"Most people are in arrested development and cannot use logic." Jacob.
"Competition and capitalism are hated to-day because of their tendency to destroy poverty and privilege." William Hutt
"America is unique in that our economy is totally dependent on global charity." Peter Schiff

Saturday, August 11, 2012

Mises' Calculation Problem, in Simple Language, Part Three.

Welcome back, faithful readers. Let's talk a little more about Mises' Calculation Problem. Even though we have laid out the argument in full in the previous two articles [here and here], we want to go into the nitty gritty a bit more.

The heart of Mises' argument is that

1. There are no prices for the means of production under Socialism. [Obvious].
2. With no prices for means of production, they will be wasted. [Deep stuff, which we will go into a bit more in this humble article].

Let's look a bit more at how things work in a free market. Mr A is a successful businessman. He comes up with a great new idea, say laptops that glow in the dark. He does his market research, and finds that customers will pay an extra 50 bucks for a glow-in-the-dark laptop. [Yes, I am making this all up, and I'm going to make up all the prices involved, too.]

So he opens up his catalogue of Shines in the Dark Plastics, and he is very surprised to find that that stuff is pricey. In fact, it will cost him 60 bucks per laptop to coat them. He will not make any more money on those planned shine-in-the-dark laptops, in fact he will lose 10 bucks per laptop.

Not wanting his dream of great fortune to go up in smoke, he calls up Mr B, CEO of Shines in the Dark Plastics, and asks him for a discount. "I can't do it," says Mr B. Mr C is buying up all my stuff like there's no tomorrow, and paying full price. So he's going to get it all, unless you outbid him. I certainly can't give you a discount."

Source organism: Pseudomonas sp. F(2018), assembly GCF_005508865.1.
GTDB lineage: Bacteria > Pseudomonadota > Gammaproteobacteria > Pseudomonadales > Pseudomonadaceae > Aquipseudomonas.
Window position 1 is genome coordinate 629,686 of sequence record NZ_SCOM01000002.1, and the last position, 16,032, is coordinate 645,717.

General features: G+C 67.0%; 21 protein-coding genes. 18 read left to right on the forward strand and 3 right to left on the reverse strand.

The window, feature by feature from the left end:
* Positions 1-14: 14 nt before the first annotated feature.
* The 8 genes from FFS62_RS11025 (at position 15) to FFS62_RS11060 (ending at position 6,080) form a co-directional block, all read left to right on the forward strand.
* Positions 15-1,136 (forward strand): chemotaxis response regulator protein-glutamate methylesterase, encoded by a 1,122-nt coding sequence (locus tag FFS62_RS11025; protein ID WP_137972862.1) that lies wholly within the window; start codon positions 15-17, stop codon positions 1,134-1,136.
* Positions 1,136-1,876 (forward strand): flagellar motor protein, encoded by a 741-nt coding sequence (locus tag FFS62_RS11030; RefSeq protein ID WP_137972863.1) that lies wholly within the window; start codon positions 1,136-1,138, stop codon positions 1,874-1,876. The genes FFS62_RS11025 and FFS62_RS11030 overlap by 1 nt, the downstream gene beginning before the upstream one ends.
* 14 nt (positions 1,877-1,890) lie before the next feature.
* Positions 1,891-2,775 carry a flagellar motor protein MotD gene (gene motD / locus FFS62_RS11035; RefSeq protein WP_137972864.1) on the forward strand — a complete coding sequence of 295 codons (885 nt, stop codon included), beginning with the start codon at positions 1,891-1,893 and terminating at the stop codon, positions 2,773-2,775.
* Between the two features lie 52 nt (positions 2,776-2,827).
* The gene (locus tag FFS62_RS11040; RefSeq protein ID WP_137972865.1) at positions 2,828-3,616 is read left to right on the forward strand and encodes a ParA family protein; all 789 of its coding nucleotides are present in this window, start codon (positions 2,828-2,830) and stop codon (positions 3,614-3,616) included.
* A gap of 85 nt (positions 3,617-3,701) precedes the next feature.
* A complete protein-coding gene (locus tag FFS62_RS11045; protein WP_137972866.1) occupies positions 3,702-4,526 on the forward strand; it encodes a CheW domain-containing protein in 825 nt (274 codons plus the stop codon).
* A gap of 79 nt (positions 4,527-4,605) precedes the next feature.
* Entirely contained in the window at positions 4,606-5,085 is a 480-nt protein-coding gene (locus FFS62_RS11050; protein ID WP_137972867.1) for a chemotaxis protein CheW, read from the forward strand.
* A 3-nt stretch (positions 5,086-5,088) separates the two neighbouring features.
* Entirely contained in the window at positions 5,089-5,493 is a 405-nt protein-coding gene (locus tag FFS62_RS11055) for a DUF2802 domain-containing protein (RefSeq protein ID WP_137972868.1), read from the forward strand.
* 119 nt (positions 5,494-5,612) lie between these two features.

Intrigued at this point, Mr A calls up Mr C. "How can you possibly afford to pay B's outrageous prices for his Shine in the Dark Plastic™?"

"Simple," says C. "I make glow in the dark skeletons, and people love them. Every Halloween they pay a cool hundred bucks per skeleton. Sixty bucks for the plastic, a few more for other expenses, and I make about twenty dollars a skeleton. And it's become a tradition to buy a new skeleton every year. I'm a rich man."

Mr A hangs up indignantly, and decides to move to a Socialist country, where he thinks he might have better luck. Comrade Marx, leader of the country, welcomes the talented and experienced Mr A with open arms, and appoints him head of a newly opened laptop factory, with carte blanche to do as he pleases.

"This is more like it," says Mr A, rubbing his hands together. "To each according to his needs. Well, my factory needs some Glow in the Dark Plastic, and Comrade Plastic, who runs the factory that makes the stuff, has agreed to give me as much as I want."

The glow-in-the-dark laptops hit the shelves. People are pretty pleased with the cute little novelty laptops, which sell at a very reasonable price, until Halloween comes around. They go to their shops to get some skeletons, but there are none on the shelves. When word leaks out about what happened, that all the plastic went to coating their laptops, they go home disappointed, cursing their stupid laptops, and look yearningly over the border at Freemarketville's homes, all gloriously decorated with shiny, scary, skeletons.